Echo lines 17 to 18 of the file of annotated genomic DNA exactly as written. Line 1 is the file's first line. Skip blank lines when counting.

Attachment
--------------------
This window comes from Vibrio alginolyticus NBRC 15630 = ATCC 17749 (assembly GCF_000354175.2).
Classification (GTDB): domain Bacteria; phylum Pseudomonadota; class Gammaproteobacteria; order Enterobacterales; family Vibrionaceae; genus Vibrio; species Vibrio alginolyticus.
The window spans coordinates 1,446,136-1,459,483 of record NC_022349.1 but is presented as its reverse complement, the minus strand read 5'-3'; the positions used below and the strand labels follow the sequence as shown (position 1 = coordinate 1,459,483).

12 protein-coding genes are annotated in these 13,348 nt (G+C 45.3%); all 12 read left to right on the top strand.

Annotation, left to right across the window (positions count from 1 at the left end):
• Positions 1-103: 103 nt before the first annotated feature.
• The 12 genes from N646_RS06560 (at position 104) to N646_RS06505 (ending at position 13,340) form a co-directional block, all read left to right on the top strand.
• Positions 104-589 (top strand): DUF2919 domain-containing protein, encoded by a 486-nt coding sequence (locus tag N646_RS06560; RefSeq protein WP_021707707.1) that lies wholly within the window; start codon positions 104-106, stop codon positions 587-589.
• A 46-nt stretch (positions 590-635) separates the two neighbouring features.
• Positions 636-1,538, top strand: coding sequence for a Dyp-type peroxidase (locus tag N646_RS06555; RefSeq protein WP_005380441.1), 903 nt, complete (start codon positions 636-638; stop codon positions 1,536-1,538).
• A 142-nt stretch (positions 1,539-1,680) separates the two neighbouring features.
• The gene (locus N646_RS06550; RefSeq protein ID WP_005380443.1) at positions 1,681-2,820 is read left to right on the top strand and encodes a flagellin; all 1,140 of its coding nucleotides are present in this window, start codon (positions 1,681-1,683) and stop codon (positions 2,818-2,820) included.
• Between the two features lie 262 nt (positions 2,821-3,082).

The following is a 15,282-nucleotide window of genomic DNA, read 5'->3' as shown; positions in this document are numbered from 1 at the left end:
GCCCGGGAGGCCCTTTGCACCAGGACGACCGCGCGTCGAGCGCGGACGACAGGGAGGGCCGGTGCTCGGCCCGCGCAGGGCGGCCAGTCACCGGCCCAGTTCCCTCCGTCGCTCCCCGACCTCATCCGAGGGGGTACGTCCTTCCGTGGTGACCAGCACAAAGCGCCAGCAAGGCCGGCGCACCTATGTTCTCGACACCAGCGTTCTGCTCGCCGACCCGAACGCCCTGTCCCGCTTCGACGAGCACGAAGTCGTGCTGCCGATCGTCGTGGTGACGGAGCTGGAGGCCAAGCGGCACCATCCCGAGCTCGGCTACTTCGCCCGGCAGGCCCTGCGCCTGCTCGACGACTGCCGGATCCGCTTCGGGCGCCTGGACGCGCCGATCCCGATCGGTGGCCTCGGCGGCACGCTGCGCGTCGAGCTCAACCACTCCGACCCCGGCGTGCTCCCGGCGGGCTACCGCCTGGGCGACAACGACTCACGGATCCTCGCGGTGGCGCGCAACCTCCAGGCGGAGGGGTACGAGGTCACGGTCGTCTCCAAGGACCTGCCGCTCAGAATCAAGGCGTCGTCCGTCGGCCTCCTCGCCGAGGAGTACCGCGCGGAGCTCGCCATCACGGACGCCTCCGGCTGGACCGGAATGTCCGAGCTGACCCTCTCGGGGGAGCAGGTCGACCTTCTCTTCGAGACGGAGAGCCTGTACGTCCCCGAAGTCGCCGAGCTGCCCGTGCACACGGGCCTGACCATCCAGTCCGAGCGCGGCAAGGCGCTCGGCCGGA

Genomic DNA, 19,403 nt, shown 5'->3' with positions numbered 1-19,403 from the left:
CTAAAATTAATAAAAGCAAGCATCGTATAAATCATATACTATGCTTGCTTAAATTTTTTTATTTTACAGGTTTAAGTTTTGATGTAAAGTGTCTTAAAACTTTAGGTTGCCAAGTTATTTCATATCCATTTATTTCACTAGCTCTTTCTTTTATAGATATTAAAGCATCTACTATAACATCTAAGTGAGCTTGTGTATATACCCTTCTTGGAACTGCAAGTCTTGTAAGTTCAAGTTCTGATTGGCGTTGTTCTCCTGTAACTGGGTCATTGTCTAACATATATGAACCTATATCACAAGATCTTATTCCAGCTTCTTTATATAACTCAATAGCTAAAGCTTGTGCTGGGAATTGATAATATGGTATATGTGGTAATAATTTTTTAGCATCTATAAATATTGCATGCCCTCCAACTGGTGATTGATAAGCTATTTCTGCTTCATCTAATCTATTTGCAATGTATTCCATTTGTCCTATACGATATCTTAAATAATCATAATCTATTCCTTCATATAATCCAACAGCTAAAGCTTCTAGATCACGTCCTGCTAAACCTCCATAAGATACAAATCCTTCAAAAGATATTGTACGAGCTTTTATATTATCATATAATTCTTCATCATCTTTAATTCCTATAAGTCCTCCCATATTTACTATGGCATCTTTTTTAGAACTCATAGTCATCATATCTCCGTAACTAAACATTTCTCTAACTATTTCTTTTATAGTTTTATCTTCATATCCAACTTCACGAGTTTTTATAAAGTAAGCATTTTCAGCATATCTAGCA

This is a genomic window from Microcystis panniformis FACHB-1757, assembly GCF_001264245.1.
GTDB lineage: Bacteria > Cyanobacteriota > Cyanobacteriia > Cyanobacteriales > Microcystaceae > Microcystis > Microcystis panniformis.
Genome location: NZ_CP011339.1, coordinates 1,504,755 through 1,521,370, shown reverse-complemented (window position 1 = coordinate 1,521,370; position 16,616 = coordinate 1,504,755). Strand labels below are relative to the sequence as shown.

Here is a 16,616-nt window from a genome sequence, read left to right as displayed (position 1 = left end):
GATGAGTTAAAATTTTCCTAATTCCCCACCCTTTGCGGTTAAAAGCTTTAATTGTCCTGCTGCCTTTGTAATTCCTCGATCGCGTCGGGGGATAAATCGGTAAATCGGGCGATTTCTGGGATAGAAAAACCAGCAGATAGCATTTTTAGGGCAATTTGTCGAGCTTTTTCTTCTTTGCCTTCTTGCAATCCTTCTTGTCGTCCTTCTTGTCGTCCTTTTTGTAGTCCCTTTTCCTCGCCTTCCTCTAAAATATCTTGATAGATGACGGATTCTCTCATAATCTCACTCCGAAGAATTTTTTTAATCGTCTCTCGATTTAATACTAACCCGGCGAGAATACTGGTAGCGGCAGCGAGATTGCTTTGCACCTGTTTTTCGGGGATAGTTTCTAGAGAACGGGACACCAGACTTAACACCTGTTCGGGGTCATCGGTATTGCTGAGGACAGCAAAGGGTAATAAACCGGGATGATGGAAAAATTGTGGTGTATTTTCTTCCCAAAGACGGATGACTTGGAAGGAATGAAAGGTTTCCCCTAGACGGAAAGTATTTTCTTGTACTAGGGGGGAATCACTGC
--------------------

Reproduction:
CTAAAATTAATAAAAGCAAGCATCGTATAAATCATATACTATGCTTGCTTAAATTTTTTTATTTTACAGGTTTAAGTTTTGATGTAAAGTGTCTTAAAACTTTAGGTTGCCAAGTTATTTCATATCCATTTATTTCACTAGCTCTTTCTTTTATAGATATTAAAGCATCTACTATAACATCTAAGTGAGCTTGTGTATATACCCTTCTTGGAACTGCAAGTCTTGTAAGTTCAAGTTCTGATTGGCGTTGTTCTCCTGTAACTGGGTCATTGTCTAACATATATGAACCTATATCACAAGATCTTATTCCAGCTTCTTTATATAACTCAATAGCTAAAGCTTGTGCTGGGAATTGATAATATGGTATATGTGGTAATAATTTTTTAGCATCTATAAATATTGCATGCCCTCCAACTGGTGATTGATAAGCTATTTCTGCTTCATCTAATCTATTTGCAATGTATTCCATTTGTCCTATACGATATCTTAAATAATCATAATCTATTCCTTCATATAATCCAACAGCTAAAGCTTCTAGATCACGTCCTGCTAAACCTCCATAAGATACAAATCCTTCAAAAGATATTGTACGAGCTTTTATATTATCATATAATTCTTCATCATCTTTAATTCCTATAAGTCCTCCCATATTTACTATGGCATCTTTTTTAGAACTCATAGTCATCATATCTCCGTAACTAAACATTTCTCTAACTATTTCTTTTATAGTTTTATCTTCATATCCAACTTCACGAGTTTTTATAAAGTAAGCATTTTCAGCATATCTAGCA

This is a genomic window from Microcystis panniformis FACHB-1757, assembly GCF_001264245.1.